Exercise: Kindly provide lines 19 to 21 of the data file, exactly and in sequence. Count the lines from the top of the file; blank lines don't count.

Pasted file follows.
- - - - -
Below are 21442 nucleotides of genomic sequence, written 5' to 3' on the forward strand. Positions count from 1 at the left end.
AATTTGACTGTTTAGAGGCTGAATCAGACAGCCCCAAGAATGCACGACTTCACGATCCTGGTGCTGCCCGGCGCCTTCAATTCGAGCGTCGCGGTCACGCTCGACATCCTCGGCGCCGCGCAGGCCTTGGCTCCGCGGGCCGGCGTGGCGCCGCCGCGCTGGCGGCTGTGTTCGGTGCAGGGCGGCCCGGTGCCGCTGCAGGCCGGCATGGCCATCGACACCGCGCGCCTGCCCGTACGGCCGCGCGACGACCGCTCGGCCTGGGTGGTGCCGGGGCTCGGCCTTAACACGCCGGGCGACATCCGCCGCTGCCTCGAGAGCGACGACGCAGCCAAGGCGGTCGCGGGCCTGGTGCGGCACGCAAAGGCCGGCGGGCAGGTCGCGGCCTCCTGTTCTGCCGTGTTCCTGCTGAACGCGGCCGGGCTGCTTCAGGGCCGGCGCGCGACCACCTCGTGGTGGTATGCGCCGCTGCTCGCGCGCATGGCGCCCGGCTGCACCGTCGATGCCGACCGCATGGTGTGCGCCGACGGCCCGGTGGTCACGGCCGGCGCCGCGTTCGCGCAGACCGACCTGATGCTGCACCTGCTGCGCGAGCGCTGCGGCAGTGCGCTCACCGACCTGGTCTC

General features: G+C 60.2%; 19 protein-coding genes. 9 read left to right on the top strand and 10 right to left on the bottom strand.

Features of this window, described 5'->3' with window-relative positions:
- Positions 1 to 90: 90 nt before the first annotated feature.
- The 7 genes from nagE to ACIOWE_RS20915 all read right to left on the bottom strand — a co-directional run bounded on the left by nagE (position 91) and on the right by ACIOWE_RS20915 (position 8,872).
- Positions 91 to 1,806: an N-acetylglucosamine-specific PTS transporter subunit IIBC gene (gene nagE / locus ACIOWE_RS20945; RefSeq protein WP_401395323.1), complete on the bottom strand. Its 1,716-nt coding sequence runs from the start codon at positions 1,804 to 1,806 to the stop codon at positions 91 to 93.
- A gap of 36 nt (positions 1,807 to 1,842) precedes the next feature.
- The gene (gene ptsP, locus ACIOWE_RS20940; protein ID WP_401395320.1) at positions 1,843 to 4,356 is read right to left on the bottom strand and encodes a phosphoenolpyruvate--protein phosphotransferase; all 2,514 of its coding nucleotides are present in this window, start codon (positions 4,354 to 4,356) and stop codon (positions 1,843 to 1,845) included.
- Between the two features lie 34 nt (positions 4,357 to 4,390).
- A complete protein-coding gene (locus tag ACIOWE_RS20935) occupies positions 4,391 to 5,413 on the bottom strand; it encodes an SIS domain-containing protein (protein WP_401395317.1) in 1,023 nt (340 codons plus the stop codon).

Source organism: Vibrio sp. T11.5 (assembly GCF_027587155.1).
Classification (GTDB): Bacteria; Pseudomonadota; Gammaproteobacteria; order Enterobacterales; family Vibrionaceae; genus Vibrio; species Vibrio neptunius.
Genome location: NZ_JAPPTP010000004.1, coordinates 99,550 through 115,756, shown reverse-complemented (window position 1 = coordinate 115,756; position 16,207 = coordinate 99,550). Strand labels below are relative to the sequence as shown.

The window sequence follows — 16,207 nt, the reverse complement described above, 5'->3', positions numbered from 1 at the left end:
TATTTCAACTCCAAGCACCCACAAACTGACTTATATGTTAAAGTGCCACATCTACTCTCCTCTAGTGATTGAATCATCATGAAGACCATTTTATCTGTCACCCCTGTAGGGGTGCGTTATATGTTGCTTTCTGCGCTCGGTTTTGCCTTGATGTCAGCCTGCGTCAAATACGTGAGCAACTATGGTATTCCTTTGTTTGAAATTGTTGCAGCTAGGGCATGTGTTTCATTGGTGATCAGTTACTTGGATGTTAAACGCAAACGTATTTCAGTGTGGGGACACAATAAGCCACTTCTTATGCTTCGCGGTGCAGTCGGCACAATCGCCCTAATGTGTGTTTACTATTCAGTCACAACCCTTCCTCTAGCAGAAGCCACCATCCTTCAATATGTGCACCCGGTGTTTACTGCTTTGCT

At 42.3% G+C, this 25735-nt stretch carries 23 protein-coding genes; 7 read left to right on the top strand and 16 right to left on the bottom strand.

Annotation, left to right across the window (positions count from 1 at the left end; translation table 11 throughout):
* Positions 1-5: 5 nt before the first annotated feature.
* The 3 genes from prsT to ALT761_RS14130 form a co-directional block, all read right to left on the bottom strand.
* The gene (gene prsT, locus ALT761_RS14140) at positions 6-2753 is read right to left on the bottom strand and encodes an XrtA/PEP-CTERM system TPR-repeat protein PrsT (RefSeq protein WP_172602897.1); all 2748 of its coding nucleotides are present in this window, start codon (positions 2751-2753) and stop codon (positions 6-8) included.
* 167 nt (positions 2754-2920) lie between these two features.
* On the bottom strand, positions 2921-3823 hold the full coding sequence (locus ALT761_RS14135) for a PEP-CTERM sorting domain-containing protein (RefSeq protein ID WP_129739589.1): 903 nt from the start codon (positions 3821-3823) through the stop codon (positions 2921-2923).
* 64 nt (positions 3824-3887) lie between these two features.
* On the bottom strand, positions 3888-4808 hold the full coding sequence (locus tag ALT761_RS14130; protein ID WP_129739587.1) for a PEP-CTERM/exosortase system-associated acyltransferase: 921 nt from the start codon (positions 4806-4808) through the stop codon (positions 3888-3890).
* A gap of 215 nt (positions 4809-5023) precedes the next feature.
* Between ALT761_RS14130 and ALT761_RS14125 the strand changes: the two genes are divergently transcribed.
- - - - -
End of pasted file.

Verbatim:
* Positions 1-5: 5 nt before the first annotated feature.
* The 3 genes from prsT to ALT761_RS14130 form a co-directional block, all read right to left on the bottom strand.
* The gene (gene prsT, locus ALT761_RS14140) at positions 6-2753 is read right to left on the bottom strand and encodes an XrtA/PEP-CTERM system TPR-repeat protein PrsT (RefSeq protein WP_172602897.1); all 2748 of its coding nucleotides are present in this window, start codon (positions 2751-2753) and stop codon (positions 6-8) included.